20 They are destroyed from morning to evening: they perish for ever, without any regarding it.
21 Doth not their excellency which is in them go away? they die, even without wisdom.
Against presuming to judge the ways of God.
The friends of Job, who came to him as comforters, appear to have been in too great haste to reprove him for his murmurs, instead of first soothing his distress. They were right however in considering, that faithful admonition is an act of greater kindness to a friend who is in fault, than silent acquiescence in his error. On comparing the great principles on which they argue, with other passages of Scripture, it will be found that they are the dictates of divine truth. And the vision, which Eliphaz mentions in this chapter, plainly proves, that he was one of those
among the patriarchs, to whom God vouchsafed to manifest his will by a supernatural revelation. He may have been mistaken in applying to Job's conduct and misfortunes some of those principles of sacred truth, which are here so powerfully set forth. But they are principles of sacred truth notwithstanding. And as such we may profitably apply them to our own instruction in righteousness. Let us then learn from the first part of this chapter, that however easy it may be to give good counsel, and however readily we may exhort others to show themselves patient and resigned, we should find it no easy matter to act upon our counsel, if trouble should overtake ourselves. Let us therefore be the less disappointed, when the advice which we are apt to give proves unsuccessful. And further let us be assured, for our comfort when afflicted, that whilst the wicked, though they have the strength of lions, are sure to perish "by the blast of God," the righteous, they whose fear of God is their confidence, and who are guiltless of wilful sin, these will not perish everlastingly, these will live, through the merits of that Saviour by whose grace they stand, these will live in joy to all eternity.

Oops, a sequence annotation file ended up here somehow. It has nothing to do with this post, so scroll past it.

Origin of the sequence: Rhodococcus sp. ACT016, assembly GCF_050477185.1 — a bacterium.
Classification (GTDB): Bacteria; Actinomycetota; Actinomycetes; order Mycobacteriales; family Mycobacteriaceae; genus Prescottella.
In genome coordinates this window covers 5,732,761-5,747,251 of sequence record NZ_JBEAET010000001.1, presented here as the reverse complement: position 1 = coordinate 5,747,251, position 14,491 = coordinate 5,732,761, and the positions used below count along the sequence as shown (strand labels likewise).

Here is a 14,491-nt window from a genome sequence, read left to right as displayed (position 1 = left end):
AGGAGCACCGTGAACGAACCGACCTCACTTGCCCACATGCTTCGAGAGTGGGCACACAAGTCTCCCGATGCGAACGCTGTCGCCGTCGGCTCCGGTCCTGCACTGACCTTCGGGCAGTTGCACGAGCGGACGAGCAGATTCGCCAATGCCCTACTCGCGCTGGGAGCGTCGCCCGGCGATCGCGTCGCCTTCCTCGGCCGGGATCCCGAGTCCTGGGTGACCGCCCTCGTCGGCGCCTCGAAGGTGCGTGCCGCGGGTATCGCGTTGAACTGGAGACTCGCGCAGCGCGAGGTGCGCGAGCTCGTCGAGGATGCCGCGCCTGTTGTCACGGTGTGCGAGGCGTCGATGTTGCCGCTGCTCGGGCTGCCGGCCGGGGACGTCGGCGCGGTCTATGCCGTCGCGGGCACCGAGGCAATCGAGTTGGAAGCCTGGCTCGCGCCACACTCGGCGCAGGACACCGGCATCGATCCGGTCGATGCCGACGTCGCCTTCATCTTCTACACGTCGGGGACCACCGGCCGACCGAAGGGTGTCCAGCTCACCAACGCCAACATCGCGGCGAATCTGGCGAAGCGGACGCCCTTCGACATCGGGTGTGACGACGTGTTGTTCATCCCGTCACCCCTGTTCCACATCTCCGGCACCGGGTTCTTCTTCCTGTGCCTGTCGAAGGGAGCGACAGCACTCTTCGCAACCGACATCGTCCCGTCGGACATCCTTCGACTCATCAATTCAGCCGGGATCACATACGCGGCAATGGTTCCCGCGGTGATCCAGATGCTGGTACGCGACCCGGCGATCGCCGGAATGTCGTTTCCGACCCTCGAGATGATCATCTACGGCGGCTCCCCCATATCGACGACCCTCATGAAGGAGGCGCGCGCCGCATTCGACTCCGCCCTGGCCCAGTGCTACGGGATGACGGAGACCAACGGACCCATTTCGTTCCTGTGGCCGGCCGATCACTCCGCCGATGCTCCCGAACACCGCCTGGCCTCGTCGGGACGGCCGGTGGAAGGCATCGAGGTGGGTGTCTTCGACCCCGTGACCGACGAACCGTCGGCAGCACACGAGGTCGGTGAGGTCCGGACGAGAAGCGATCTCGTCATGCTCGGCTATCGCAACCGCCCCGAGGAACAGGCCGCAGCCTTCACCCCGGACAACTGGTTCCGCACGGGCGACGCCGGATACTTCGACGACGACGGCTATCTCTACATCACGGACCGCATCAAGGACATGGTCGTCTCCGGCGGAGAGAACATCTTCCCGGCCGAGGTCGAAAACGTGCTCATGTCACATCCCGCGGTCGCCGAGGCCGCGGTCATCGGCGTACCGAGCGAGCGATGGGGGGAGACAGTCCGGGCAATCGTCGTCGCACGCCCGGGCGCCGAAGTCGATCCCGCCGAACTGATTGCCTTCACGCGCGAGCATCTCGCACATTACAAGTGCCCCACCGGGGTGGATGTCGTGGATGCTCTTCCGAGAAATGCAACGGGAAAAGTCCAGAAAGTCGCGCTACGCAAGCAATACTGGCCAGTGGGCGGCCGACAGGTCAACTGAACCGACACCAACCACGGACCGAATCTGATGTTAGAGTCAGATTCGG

But above all, let us lay to heart the great lesson of humility, and especially of humility in our thoughts towards God, which is set before us in this fearful vision. Let us stand in awe of the great majesty of One, so great, so good, so altogether holy, as the Lord God Almighty. Let us never presume to scan his dealings with his creatures, or to set up for one moment, even in thought, the judgment of such poor weak mortal beings as we are, against the wisdom of Him who made the worlds. No: let us answer reverently, to the questions put so solemnly, by the voice which addressed itself to Eliphaz, No; mortal man cannot indeed, on any ground, pretend to be just with God, much less pretend to be a judge of what is right for Him to do. No; there is not one of us, not even the most eminent of the saints of God, altogether trustworthy in his sight. No; there is not one even of his angels, altogether wise. And if they who dwell in heaven. are liable to be charged with folly, how much less may we pretend to wisdom, such wisdom as to scan the dealings of our Maker; we, who dwell on earth, and in a fleshly tabernacle; we, whose flesh is ever hastening to return unto the dust from which it was taken; we, whose whole life is but a progress towards death, and whose memory even our dearest friends in vain endeavour to perpetuate! No; God forbid that we should ever think but with the deepest reverence, and the most entire resignation, of whatsoever He thinks fit to do! God grant, that whensoever we are made aware, that any thing is either ordered by Him in his providence, or revealed by Him in his word, we may always be heartily inclined, as we are most entirely bound, instead of raising the question of its fitness, not only to acquiesce and to obey, but also to admire and adore!
Eliphaz adviseth Job to commit his cause to God.
1 Call now, if there be any that will answer thee; and to which of the saints wilt thou turn? 2 For wrath killeth the foolish man, and envy slayeth the silly
3 I have seen the foolish taking root: but suddenly I cursed his habitation.
4 His children are far from safety, and they are crushed in the gate, neither is there any to deliver them.
5 Whose harvest the hungry eateth up, and taketh it even out of the thorns, and the robber swalloweth up their substance. 6 Although affliction cometh not forth of the dust, neither doth trouble spring out of the ground; 7 Yet man is born unto trouble, as the sparks fly upward.
8 I would seek unto God, and unto God would I commit my
9 Which doeth great things and unsearchable; marvellous things without number: 10 Who giveth rain upon the earth, and sendeth waters upon the fields: